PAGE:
We tend to look at the city's streets as static things—but the truth is that quite a few of Portland's roads could use some tweaks.

Northeast Broadway is at the top of the list. It's filled with great local businesses—from the city's best fro-yo shop to one of the country's best tiki bars—but no one ever chooses to walk down it.

Which is what made Better Broadway so cool. For one magical week in May, a group of civic engineering students from Portland State University and neighborhood volunteers turned a stretch of the three-lane street into an urban oasis. It was like a pop-up restaurant, but for a better version of Portland's streetscape. Suddenly, instead of extra traffic lanes for cars to zoom past each other, there were places to hang out, sing karaoke, Hula-Hoop or eat ice cream.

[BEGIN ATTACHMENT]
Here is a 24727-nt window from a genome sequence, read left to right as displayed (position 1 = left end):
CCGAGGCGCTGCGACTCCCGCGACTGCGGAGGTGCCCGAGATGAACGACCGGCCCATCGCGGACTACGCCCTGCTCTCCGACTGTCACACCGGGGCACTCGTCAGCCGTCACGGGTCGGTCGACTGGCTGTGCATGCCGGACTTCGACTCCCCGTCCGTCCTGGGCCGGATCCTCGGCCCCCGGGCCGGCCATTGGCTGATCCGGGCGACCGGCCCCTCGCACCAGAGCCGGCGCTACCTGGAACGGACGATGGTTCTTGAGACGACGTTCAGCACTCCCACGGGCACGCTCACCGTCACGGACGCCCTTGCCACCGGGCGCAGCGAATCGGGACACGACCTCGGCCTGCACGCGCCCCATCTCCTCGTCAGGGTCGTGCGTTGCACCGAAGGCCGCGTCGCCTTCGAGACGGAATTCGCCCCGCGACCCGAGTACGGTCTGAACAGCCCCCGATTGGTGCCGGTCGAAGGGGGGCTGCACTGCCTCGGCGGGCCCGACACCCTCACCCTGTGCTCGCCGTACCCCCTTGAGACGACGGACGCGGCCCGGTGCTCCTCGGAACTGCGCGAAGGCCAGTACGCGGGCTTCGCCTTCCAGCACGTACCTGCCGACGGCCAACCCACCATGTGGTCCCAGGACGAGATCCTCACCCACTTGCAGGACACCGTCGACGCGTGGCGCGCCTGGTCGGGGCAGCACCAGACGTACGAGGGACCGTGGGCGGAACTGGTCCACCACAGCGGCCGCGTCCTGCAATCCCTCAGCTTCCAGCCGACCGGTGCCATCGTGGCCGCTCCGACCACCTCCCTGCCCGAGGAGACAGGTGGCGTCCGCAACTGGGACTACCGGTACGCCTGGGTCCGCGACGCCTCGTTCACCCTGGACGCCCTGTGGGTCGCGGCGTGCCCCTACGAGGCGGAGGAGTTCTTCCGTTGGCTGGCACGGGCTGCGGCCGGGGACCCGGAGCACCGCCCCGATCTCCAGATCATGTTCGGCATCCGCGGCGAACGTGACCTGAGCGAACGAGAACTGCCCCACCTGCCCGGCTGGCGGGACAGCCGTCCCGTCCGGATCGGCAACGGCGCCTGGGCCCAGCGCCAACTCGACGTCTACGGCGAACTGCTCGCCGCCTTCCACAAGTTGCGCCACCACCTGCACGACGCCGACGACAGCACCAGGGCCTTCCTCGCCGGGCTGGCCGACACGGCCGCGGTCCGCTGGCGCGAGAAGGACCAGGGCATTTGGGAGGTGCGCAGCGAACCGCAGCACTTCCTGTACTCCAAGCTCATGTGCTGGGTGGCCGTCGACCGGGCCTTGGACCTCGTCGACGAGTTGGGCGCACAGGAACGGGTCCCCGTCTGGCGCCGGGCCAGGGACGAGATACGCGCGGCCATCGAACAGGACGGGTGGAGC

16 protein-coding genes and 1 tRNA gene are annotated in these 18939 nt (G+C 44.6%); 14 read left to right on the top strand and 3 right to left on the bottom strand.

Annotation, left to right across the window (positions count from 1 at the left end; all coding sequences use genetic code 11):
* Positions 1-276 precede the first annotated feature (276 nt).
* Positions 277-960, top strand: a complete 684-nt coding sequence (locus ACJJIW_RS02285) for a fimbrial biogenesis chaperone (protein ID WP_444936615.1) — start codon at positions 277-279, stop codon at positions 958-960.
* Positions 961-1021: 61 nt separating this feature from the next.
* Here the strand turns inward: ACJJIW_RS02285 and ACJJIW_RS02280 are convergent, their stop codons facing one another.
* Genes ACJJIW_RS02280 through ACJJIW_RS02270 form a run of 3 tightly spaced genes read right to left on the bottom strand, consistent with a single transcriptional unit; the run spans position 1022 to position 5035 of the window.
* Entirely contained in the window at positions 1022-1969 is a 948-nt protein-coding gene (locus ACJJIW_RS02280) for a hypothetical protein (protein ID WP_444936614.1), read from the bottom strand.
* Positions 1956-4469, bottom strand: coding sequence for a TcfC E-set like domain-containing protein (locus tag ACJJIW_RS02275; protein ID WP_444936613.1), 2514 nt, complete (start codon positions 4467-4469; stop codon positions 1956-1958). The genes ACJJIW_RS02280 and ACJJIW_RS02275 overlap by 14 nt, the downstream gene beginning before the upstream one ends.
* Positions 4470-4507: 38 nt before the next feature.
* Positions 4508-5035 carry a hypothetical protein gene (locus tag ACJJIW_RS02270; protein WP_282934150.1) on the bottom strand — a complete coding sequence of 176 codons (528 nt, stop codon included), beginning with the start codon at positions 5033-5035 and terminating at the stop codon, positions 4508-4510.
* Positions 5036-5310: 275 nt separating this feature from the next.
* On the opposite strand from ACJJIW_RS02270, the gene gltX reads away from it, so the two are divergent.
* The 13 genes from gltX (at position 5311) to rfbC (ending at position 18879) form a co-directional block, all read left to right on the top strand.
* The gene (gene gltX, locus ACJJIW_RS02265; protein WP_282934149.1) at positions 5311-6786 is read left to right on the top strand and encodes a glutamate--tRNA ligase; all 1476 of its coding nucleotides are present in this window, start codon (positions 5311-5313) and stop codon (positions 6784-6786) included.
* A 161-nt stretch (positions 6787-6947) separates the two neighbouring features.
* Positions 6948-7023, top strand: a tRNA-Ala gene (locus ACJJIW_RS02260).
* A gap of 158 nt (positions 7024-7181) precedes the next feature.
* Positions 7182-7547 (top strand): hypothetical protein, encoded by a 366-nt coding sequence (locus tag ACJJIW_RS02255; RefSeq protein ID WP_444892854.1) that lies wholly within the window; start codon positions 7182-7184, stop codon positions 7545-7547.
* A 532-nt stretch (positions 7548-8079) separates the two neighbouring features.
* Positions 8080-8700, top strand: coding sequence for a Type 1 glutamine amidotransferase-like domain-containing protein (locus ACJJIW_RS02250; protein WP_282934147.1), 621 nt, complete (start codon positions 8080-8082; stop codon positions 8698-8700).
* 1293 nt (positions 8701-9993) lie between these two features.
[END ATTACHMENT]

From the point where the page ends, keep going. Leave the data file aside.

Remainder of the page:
The project was a spinoff of Better Naito, which PSU student Gwen Shaw developed as her senior capstone project last year. Shaw is now a transportation analyst working for a private firm in Portland. Her team worked through the night to install new crosswalks and DIY median islands on a stretch of Broadway from 11th to 16th avenues—adding duct tape, hundreds of traffic cones, several bright-orange barricades, temporary traffic signs and water-soluble tempera paint.

"Our biggest goal is just to work with the community, start a conversation," Shaw says. "We talked to [residents] about what they want to see in their space. Broadway is a little main street that's not really feeling like one these days."

But for one week, those six blocks seemed pretty much perfect to us.

"We got people saying, 'I don't agree with everything, but I love it overall,'" Shaw says. "It got the conversation going, which was the goal. The transit island was a huge success, and then the crosswalks got unanimous support and feedback. I was pulling one up, and a woman stopped me and said, 'Awwww, I loved that crosswalk!' But crosswalks are something people don't really appreciate until they don't have one."

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